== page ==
Now, what I hinted at about loving, is that in it’s longer run, it tells a great western story, but for that same reason, it doesn’t give characters like Yellow Hawk room to breathe. Which is incredibly frustrating to watch, because Wes Studi is such a legendary actor. Sure Christian Bale and Rosamond Pike are great, and it’s awesome to see how their characters evolve, but if a third protagonist had been given due exposure, this movie would have been phenomenal.
Pros: It challenges our conventions of history and the stories constructed to retell that history. It’s by no means flattering to any party, but as a result it simultaneously feels more raw and empathetic. While not an innovation of the form, Rosamund Pike and Christian Bale deliver great performances.
Cons: The pacing is incredibly slow, and the inclusion of additional characters in the third act feels forced, drawing away from an examination of characters, and into a broader back story for Blocker, which is unnecessary at that point. But again I ask, where is the development of Chief Yellow Hawk and his family?
Runtime: 2 hours 14 minutes
Points of Interest: The film was shot in chronological order, and because it takes place mostly outdoors, the cast was exposed to the elements a lot. Production was shut down on a few occasions to account for weather. This is the second western Christian Bale has starred in – the first being 3:10 to Yuma remake.
It’s amazing to see how the life of Blocker has been shaped by living on a battlefield, and that because the American frontier is filled with tribes and peoples all trying to find their space, he never really gets to rest. Even more interesting that his final mission means escorting one of his early enemies home, and that they come to a better understanding of each other in the process, is very meaningful. I just wish I had seen more perspective from the Chief.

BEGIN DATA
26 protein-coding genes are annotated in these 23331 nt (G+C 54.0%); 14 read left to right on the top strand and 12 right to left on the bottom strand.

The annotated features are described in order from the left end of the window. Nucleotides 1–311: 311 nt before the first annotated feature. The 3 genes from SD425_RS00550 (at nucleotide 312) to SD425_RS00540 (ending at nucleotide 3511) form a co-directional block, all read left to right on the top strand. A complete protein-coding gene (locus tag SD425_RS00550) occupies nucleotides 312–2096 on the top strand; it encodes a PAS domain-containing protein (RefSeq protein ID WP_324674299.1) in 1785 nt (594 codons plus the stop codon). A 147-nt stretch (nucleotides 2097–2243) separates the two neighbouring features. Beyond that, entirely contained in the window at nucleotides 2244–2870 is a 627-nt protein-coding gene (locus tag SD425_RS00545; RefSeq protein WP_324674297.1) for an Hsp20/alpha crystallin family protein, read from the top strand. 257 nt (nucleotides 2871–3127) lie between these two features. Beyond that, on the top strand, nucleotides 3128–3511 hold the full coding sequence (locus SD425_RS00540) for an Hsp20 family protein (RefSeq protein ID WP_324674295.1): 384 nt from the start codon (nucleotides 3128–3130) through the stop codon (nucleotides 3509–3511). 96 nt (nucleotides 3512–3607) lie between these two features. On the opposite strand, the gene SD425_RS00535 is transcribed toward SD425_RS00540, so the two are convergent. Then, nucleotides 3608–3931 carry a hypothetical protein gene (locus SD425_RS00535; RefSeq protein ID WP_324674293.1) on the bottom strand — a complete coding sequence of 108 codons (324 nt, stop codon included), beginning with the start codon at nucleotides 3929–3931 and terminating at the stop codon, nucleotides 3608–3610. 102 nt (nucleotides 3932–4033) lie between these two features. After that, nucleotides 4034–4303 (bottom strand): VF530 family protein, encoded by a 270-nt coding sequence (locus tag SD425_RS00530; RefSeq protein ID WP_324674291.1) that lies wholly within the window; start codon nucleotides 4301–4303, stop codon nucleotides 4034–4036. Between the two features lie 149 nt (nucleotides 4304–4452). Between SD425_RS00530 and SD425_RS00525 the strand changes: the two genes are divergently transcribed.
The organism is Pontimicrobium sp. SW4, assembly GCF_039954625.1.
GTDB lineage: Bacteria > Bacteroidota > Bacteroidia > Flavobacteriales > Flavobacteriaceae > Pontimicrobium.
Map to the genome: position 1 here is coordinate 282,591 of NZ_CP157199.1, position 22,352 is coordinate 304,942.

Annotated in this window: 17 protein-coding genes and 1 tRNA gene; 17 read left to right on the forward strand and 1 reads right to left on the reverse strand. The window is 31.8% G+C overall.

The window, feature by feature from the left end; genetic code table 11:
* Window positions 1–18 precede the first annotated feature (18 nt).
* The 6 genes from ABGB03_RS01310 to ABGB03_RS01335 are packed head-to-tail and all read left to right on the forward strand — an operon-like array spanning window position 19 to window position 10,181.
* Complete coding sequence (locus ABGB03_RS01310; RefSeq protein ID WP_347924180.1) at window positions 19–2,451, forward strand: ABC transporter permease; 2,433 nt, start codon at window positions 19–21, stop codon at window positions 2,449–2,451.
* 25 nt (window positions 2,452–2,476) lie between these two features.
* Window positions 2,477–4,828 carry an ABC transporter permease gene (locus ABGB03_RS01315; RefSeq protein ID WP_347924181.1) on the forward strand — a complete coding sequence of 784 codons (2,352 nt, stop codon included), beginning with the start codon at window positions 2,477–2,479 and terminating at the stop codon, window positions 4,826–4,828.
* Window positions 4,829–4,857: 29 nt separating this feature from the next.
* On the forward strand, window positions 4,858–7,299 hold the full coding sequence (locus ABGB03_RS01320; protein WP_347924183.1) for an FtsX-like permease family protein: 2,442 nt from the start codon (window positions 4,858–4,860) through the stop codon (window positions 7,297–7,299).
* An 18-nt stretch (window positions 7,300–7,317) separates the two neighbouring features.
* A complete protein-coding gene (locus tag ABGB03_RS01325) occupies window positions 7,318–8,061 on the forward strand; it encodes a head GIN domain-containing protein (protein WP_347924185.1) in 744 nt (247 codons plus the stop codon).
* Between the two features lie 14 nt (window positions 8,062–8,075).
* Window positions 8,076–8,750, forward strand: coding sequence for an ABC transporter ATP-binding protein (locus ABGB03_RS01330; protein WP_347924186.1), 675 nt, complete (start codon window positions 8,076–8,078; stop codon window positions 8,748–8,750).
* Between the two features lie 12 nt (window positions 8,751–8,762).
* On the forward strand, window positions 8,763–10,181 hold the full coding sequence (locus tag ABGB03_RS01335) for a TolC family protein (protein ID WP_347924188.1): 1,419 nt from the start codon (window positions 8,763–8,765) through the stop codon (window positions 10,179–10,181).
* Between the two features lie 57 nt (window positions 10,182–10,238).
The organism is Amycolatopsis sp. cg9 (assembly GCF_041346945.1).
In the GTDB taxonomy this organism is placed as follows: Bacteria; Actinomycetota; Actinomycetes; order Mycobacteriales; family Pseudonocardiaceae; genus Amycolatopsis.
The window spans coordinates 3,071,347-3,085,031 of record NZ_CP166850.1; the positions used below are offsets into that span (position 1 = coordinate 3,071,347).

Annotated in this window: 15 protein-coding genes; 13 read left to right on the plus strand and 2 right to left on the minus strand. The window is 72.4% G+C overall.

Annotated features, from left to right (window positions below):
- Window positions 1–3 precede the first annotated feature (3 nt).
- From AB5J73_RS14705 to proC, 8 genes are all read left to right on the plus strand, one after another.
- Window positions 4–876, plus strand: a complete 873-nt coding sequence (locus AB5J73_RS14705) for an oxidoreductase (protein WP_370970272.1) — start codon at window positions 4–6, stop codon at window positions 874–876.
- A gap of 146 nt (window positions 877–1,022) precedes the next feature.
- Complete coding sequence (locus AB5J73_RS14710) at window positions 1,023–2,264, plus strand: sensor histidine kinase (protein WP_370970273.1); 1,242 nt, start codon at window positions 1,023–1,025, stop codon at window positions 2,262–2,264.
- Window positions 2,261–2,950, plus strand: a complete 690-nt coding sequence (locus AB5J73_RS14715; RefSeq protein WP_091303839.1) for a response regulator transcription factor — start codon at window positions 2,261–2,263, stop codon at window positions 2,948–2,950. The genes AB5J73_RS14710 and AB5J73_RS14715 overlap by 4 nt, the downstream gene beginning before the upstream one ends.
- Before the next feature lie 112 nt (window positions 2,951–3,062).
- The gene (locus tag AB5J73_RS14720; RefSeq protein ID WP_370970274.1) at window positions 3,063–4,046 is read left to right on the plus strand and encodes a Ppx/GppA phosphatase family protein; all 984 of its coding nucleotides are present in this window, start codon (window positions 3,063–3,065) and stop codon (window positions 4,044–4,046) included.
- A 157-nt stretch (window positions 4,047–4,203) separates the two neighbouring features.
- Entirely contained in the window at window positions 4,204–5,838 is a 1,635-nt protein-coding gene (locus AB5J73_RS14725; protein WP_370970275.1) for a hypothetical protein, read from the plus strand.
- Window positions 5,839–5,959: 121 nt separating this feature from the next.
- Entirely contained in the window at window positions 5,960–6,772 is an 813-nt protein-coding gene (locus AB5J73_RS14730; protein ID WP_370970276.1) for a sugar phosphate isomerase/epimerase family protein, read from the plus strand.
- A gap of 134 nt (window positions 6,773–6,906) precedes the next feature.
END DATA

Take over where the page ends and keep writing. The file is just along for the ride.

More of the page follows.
A couple of final thoughts from me. Whether or not you enjoy westerns, this film is a great candidate to exposure of what western films have meant for American citizens for over a century now. They are effectively a propaganda told through the eyes of the victors. What hostiles does, is try to tell the story in a more nuanced way.
Yes, it does ultimately fall short of it’s goal, both due to pacing and character development, but the parts it succeeds at are well worth the struggle.
Speaking of struggles. I wanted to share this Watch Culture video I did on one of my all-time favourite animated classics – The Last Unicorn. Heavily influenced by classical literature, this is another movie which features Jeff Bridges in a voicing acting role, is directed by the team of Jules Bass and Arthur Rankin Jr. AND the band America did the soundtrack.
It’s highly underrated, in my humble opinion, but I hope this review gives you a chance to check it out or dust it off, as it were!
Lastly, please let me know what you thought of both of these reviews on love, like and share the video, and subscribe to the channel (and email) if you haven’t already. Lots more theories to come!